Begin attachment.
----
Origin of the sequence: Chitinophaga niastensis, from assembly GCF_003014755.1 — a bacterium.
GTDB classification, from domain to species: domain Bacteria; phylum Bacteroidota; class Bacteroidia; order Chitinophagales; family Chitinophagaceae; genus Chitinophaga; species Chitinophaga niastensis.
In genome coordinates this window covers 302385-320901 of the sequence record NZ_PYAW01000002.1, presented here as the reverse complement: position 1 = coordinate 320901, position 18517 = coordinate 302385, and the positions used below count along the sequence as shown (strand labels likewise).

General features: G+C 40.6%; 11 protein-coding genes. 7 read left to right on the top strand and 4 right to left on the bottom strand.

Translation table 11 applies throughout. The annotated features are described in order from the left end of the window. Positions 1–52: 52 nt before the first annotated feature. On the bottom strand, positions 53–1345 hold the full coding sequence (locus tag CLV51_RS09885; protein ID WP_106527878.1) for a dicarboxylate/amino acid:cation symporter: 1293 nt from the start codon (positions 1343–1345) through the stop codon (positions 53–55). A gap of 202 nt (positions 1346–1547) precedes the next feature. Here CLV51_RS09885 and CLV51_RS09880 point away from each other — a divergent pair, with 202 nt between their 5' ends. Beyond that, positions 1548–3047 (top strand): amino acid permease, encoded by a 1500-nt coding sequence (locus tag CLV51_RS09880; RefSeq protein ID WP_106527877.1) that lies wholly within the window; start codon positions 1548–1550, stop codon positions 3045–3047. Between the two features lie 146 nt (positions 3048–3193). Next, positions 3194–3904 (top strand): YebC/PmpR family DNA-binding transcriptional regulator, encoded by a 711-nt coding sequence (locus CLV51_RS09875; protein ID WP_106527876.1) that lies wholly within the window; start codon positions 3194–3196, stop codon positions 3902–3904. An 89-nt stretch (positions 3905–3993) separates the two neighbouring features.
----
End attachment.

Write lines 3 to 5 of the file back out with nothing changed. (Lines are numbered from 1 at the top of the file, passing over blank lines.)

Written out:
In genome coordinates this window covers 302385-320901 of the sequence record NZ_PYAW01000002.1, presented here as the reverse complement: position 1 = coordinate 320901, position 18517 = coordinate 302385, and the positions used below count along the sequence as shown (strand labels likewise).

General features: G+C 40.6%; 11 protein-coding genes. 7 read left to right on the top strand and 4 right to left on the bottom strand.

Translation table 11 applies throughout. The annotated features are described in order from the left end of the window. Positions 1–52: 52 nt before the first annotated feature. On the bottom strand, positions 53–1345 hold the full coding sequence (locus tag CLV51_RS09885; protein ID WP_106527878.1) for a dicarboxylate/amino acid:cation symporter: 1293 nt from the start codon (positions 1343–1345) through the stop codon (positions 53–55). A gap of 202 nt (positions 1346–1547) precedes the next feature. Here CLV51_RS09885 and CLV51_RS09880 point away from each other — a divergent pair, with 202 nt between their 5' ends. Beyond that, positions 1548–3047 (top strand): amino acid permease, encoded by a 1500-nt coding sequence (locus tag CLV51_RS09880; RefSeq protein ID WP_106527877.1) that lies wholly within the window; start codon positions 1548–1550, stop codon positions 3045–3047. Between the two features lie 146 nt (positions 3048–3193). Next, positions 3194–3904 (top strand): YebC/PmpR family DNA-binding transcriptional regulator, encoded by a 711-nt coding sequence (locus CLV51_RS09875; protein ID WP_106527876.1) that lies wholly within the window; start codon positions 3194–3196, stop codon positions 3902–3904. An 89-nt stretch (positions 3905–3993) separates the two neighbouring features.